by Jake Christie

BEAR.
a story.

You're supposed to do something if you encounter a bear, but Tim could not for the life of him remember what it was. He thought he remembered being told in Boy Scouts that you should curl up in a ball and play dead, but he also thought he saw on a nature show that you should make yourself as tall as possible and hoot and holler and bang together pots and pans. He knew that one of these was definitely a better idea than the other, but the giant black bear towering over him on his hind legs, paws raised high, fangs bared, was making it very hard to decide which one.

Necessity being the mother of invention, Tim decided to go with a radical third choice, a choice that he was sure hadn't been recommended by anybody, ever.

“Please don't eat me, bear,” he said.

The bear roared and raised himself up taller, if that we even possible. Tim could smell his breath, the much and mud matted in his fur. Tim clenched his fists, dug his fingernails into his own palms, and stood still.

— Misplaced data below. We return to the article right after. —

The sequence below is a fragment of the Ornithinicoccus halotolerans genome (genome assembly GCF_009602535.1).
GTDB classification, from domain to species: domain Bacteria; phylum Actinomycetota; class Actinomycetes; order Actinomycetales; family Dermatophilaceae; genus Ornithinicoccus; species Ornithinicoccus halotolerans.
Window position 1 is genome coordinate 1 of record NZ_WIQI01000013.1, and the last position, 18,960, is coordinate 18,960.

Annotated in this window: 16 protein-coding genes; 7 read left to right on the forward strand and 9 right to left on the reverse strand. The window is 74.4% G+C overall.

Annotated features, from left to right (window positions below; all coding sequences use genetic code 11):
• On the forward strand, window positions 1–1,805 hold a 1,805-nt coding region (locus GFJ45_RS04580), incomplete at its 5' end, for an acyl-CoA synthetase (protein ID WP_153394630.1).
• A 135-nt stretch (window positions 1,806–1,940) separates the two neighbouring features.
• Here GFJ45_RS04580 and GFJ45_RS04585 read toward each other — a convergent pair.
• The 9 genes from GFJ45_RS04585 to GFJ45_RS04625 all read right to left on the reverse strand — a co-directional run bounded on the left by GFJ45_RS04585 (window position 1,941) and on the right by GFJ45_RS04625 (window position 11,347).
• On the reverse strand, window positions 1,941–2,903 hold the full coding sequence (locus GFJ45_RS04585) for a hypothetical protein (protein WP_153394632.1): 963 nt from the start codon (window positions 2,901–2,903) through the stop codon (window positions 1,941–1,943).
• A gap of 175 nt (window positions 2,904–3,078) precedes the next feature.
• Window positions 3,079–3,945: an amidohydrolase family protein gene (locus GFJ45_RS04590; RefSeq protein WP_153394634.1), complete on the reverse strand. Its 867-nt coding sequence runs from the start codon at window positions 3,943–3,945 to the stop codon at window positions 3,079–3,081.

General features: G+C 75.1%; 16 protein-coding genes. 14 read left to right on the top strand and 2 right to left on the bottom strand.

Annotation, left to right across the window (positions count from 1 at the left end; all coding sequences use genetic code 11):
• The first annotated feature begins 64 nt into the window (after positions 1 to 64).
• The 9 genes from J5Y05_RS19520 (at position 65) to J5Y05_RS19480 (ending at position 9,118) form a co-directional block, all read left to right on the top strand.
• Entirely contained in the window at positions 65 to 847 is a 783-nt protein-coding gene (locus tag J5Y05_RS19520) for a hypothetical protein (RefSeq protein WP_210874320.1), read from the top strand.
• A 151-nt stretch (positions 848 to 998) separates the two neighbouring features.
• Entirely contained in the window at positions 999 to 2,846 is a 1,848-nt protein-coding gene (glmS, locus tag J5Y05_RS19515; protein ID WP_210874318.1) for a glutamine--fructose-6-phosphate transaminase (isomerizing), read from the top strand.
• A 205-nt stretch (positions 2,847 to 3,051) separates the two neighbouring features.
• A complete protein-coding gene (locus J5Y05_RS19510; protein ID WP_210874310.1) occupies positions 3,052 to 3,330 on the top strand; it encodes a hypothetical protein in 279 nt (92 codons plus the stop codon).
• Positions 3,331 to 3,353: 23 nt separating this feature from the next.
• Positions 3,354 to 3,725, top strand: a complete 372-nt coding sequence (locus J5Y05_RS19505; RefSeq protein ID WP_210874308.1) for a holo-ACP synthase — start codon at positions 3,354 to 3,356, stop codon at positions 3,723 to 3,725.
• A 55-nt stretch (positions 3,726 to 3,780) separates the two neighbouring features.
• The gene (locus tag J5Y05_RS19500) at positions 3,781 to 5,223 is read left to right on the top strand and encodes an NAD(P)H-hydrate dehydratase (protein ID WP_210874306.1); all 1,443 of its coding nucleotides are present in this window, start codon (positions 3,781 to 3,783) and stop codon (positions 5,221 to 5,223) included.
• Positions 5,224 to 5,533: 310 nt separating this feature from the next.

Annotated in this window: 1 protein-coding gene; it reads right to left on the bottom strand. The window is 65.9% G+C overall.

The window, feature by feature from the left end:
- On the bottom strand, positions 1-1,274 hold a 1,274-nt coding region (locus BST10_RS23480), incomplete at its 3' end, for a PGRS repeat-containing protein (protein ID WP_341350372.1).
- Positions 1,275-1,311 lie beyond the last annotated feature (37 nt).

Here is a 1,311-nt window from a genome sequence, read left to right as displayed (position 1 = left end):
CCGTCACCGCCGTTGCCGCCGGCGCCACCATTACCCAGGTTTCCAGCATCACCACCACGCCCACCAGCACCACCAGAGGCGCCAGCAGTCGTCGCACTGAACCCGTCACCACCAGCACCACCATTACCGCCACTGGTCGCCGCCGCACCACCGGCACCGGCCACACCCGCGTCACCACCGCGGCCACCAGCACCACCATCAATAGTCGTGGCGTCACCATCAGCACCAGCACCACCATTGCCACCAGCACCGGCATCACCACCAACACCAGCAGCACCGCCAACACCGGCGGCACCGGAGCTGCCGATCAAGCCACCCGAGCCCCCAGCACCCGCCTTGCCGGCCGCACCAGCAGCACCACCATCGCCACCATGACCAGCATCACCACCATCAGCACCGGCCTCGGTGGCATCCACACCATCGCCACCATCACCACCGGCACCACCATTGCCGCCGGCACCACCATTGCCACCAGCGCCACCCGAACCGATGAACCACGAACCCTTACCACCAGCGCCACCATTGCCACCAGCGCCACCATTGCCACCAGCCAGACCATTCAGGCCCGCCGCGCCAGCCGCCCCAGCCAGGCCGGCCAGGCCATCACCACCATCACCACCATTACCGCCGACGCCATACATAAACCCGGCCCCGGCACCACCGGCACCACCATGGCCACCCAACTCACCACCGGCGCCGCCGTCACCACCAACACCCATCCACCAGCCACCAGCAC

“I'd really rather not be eaten, bear,” he said. He tried to keep his voice calm, reasonable. “Please don't eat me. I wouldn't eat you.”

The bear took a step backward, which Tim thought was a good sign, then stepped forward and came down on his front paws, his nose four or five inches from Tim's face. Tim reconsidered his stance on signs.

The bear raised a mighty paw. Tim closed his eyes. His life didn't flash before his eyes, so he made up something more heroic, involving valor in combat and sexual conquest. The bear roared and heat washed over Tim's face, and the heavy paw came down on his shoulder.

Tim waited for his knees to give way, to collapse under the weight of the bear's animal force, but the paw just rested there. He opened his eyes.

“Buddy,” said the bear, “nobody's ever asked before.”


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